Rich Barton
Rich Barton at the 2013 GeekWire Summit

Rich Barton may not be quite as well known as the tech superstars of Silicon Valley.

But the Expedia and Zillow co-founder — who studied economics and engineering at Stanford — is certainly making his mark on the tech industry with a unique investment philosophy that’s built around empowering consumers with more information.

Those in Seattle already know about Barton’s success, as well an investment philosophy which he dubs “power to the people.” Seattleites also have heard the self-described “closet revolutionary” describe why he likes taking big home run swings, rather than small bunts.

In fact, several startup companies — including Avvo and RealSelf — have benefitted from Barton’s investments, insight and think-big mentality.

Now, Barton is getting a bit more exposure, with Nick Wingfield of The New York Times profiling the multi-millionaire entrepreneur and investor in a story titled “The Art of ‘Something from Nothing.'”

Wingfield notes that Barton is not part of the Silicon Valley “it” crowd.

“Personally, I like living here better,” Barton says of his adopted hometown of Seattle. “People do other things. I can go to a soccer game, and I’m not standing with the co-founder of this and a venture capitalist at that.”

Barton had similar remarks when he appeared with his good friend Nick Hanauer on the GeekWire podcast last year, noting that those from the Pacific Northwest are less entitled and less promiscuous and a “little more in touch with nature, and the world.”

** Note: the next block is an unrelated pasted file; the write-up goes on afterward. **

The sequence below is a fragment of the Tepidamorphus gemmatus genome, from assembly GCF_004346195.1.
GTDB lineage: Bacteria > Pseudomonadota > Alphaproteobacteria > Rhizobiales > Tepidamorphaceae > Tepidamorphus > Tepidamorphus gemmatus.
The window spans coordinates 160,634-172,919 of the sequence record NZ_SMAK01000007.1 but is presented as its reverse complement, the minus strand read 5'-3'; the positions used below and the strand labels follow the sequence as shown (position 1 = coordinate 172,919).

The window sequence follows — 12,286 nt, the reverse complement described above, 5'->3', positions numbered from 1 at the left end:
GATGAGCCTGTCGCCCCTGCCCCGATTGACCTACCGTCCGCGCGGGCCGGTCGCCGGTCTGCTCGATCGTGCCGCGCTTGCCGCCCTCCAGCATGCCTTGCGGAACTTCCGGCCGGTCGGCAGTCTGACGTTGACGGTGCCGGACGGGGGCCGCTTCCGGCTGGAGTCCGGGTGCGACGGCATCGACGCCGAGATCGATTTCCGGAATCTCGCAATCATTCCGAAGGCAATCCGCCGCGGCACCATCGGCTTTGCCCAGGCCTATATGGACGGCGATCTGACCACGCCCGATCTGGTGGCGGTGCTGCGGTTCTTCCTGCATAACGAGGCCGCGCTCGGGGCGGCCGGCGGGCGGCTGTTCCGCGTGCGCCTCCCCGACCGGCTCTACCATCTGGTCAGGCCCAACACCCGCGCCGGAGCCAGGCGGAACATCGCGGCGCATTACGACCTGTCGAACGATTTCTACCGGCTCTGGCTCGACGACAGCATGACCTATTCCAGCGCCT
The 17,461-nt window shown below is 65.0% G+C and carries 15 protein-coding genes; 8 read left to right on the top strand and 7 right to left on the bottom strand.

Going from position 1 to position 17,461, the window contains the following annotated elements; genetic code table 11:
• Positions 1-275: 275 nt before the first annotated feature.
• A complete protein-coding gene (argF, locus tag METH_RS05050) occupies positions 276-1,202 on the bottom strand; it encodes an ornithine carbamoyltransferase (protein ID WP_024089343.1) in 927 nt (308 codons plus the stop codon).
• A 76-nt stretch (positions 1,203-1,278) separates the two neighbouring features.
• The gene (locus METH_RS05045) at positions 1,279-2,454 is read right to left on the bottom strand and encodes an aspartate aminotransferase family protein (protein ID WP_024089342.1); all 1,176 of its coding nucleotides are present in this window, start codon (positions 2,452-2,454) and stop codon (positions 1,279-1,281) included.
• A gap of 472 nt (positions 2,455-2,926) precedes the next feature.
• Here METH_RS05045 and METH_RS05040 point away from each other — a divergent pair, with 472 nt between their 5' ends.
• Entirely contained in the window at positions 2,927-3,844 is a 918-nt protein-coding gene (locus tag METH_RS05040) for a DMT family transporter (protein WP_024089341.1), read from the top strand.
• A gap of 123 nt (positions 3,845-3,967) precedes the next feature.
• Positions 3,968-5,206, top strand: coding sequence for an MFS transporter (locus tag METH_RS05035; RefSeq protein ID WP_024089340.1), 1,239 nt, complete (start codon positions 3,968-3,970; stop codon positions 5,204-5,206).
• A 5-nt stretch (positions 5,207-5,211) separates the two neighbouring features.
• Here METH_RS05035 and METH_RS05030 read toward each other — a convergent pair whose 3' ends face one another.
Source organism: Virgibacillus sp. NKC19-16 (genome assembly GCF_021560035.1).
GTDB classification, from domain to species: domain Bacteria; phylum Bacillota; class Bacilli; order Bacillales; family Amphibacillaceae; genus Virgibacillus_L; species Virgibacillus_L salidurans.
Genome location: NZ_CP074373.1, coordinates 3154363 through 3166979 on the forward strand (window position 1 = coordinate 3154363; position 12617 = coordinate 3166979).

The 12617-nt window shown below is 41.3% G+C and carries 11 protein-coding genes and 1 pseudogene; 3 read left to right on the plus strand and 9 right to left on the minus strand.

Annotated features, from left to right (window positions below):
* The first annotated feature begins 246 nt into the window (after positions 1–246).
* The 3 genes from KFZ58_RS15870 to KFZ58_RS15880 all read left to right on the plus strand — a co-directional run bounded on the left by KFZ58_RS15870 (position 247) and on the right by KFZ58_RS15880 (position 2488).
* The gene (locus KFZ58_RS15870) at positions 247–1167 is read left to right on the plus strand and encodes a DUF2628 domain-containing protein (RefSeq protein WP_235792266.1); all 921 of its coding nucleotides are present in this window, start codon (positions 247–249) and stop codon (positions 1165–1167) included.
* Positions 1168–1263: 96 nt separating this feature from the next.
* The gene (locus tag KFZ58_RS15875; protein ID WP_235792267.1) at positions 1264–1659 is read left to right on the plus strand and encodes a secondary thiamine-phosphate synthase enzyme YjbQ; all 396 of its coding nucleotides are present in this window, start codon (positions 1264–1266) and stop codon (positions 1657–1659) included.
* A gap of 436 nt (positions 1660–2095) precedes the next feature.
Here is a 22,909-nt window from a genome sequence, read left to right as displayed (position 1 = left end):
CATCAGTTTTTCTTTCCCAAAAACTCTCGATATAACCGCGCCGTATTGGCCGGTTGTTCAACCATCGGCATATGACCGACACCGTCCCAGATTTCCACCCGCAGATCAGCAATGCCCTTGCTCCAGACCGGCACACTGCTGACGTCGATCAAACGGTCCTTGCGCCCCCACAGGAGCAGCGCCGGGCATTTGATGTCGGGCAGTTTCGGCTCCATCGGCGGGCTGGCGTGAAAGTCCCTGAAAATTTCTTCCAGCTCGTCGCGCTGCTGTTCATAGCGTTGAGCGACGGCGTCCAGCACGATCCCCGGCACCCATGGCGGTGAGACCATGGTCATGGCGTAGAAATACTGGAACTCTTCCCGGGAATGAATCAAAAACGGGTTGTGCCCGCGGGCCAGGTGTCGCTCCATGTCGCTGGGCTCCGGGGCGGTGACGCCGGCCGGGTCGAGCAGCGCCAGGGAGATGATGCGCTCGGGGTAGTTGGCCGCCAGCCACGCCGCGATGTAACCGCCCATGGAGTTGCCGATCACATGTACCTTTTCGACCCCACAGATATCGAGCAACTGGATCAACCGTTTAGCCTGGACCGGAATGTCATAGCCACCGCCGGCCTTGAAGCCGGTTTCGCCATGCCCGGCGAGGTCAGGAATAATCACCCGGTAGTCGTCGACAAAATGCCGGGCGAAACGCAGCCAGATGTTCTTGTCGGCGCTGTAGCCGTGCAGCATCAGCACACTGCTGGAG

But Barton also stressed the important ties between the Bay Area and Seattle.

“They are our big brother. We are their little brother,” he said. “And we can feel bad about being their little brother, and say: ‘Well, why doesn’t he come to my soccer game, I go to his?”

You can read the full piece — which also dives into Barton’s investments in companies such as GlassDoor and RealSelf — here.

Comments

  • http://www.efelle.com/ Fred Lebhart

    People are more promiscuous in Silicon Valley?!!

  • Chris Maconi

    I think he means that they are a little more loyal to their companies, and don’t bounce around quite as much.

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